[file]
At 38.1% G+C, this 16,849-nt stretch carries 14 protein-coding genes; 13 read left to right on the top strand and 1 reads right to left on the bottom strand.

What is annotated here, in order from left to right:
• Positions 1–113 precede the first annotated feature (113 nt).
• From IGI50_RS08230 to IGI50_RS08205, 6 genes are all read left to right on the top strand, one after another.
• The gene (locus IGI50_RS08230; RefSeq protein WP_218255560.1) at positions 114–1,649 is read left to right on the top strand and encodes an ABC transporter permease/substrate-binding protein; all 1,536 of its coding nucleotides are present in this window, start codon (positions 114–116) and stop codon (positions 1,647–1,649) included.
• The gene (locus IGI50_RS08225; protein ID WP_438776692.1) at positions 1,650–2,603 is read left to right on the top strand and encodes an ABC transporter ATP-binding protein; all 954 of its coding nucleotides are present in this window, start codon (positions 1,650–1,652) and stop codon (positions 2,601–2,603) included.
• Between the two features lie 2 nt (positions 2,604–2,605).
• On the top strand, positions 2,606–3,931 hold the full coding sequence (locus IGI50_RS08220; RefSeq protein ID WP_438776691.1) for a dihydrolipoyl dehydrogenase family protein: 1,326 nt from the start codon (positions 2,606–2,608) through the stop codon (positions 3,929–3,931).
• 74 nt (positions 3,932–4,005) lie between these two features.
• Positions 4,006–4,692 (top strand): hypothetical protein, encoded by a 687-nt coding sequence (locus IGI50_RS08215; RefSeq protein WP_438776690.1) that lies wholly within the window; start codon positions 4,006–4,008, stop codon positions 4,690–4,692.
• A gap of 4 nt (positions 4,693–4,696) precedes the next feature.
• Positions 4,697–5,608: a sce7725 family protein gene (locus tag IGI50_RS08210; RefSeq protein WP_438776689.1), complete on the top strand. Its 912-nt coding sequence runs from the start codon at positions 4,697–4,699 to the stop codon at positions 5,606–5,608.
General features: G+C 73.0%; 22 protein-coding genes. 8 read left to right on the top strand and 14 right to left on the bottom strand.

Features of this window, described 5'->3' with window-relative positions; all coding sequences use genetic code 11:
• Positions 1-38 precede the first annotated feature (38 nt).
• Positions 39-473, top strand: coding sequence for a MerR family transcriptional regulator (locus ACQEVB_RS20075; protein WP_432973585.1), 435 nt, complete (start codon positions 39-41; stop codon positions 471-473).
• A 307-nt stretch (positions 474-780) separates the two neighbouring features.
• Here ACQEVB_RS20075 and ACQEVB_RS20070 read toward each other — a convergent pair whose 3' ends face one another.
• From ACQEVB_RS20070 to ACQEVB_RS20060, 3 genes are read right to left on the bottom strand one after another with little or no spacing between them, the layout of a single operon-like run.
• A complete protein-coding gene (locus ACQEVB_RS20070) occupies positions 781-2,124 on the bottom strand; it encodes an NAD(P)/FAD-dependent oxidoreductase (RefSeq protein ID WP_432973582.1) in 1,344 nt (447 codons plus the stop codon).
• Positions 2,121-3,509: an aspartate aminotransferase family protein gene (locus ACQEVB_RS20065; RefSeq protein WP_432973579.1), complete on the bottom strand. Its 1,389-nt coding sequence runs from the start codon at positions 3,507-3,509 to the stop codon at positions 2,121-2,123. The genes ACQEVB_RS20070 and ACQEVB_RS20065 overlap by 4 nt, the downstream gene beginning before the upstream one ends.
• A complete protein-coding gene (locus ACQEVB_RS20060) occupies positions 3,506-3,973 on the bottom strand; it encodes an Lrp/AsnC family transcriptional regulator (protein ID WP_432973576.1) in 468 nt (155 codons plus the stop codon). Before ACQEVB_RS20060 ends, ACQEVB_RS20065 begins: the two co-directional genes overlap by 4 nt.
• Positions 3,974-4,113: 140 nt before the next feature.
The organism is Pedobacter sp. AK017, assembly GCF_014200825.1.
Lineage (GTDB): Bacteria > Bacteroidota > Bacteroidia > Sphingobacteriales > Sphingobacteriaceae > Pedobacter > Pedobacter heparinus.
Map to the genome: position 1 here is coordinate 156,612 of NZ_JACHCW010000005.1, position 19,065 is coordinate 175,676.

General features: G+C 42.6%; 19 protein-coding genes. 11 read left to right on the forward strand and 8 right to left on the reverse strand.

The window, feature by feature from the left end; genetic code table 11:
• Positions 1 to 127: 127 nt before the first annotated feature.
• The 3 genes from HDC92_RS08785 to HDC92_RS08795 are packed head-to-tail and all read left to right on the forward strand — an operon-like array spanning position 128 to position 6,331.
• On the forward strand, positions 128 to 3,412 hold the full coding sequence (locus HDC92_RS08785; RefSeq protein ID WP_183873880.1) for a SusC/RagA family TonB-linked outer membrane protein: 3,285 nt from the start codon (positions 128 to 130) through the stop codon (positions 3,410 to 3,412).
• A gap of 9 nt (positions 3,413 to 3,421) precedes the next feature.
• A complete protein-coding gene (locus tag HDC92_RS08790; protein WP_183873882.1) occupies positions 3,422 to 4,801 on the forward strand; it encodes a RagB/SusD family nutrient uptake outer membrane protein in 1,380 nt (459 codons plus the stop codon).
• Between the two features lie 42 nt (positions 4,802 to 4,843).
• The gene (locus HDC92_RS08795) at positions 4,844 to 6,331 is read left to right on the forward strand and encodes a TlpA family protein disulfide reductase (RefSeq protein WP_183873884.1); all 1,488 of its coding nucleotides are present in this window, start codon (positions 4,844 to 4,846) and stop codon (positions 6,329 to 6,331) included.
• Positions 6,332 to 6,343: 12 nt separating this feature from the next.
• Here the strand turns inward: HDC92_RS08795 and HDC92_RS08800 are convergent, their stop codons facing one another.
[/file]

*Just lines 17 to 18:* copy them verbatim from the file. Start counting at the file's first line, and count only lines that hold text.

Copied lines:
• A 307-nt stretch (positions 474-780) separates the two neighbouring features.
• Here ACQEVB_RS20075 and ACQEVB_RS20070 read toward each other — a convergent pair whose 3' ends face one another.